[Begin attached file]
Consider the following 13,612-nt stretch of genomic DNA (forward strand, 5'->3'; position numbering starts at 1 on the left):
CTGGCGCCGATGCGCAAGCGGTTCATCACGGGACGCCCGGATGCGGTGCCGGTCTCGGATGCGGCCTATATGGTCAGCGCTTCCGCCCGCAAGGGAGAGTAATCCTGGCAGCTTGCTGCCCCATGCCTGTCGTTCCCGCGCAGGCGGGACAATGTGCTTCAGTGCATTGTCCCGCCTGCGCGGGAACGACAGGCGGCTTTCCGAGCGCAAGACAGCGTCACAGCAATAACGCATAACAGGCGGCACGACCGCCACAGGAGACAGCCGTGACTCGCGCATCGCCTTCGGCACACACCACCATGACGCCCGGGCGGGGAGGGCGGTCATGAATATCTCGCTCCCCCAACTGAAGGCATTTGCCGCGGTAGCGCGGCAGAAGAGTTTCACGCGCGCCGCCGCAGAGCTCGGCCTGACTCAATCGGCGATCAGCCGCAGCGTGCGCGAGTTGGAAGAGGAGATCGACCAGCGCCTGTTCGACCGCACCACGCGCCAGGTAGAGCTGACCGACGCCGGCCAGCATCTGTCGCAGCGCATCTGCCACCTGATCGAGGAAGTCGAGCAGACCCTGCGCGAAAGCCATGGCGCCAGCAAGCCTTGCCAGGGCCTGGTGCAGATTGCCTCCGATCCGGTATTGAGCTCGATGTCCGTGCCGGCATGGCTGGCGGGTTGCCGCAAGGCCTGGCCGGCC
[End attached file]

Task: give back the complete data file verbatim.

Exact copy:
Consider the following 13,612-nt stretch of genomic DNA (forward strand, 5'->3'; position numbering starts at 1 on the left):
CTGGCGCCGATGCGCAAGCGGTTCATCACGGGACGCCCGGATGCGGTGCCGGTCTCGGATGCGGCCTATATGGTCAGCGCTTCCGCCCGCAAGGGAGAGTAATCCTGGCAGCTTGCTGCCCCATGCCTGTCGTTCCCGCGCAGGCGGGACAATGTGCTTCAGTGCATTGTCCCGCCTGCGCGGGAACGACAGGCGGCTTTCCGAGCGCAAGACAGCGTCACAGCAATAACGCATAACAGGCGGCACGACCGCCACAGGAGACAGCCGTGACTCGCGCATCGCCTTCGGCACACACCACCATGACGCCCGGGCGGGGAGGGCGGTCATGAATATCTCGCTCCCCCAACTGAAGGCATTTGCCGCGGTAGCGCGGCAGAAGAGTTTCACGCGCGCCGCCGCAGAGCTCGGCCTGACTCAATCGGCGATCAGCCGCAGCGTGCGCGAGTTGGAAGAGGAGATCGACCAGCGCCTGTTCGACCGCACCACGCGCCAGGTAGAGCTGACCGACGCCGGCCAGCATCTGTCGCAGCGCATCTGCCACCTGATCGAGGAAGTCGAGCAGACCCTGCGCGAAAGCCATGGCGCCAGCAAGCCTTGCCAGGGCCTGGTGCAGATTGCCTCCGATCCGGTATTGAGCTCGATGTCCGTGCCGGCATGGCTGGCGGGTTGCCGCAAGGCCTGGCCGGCC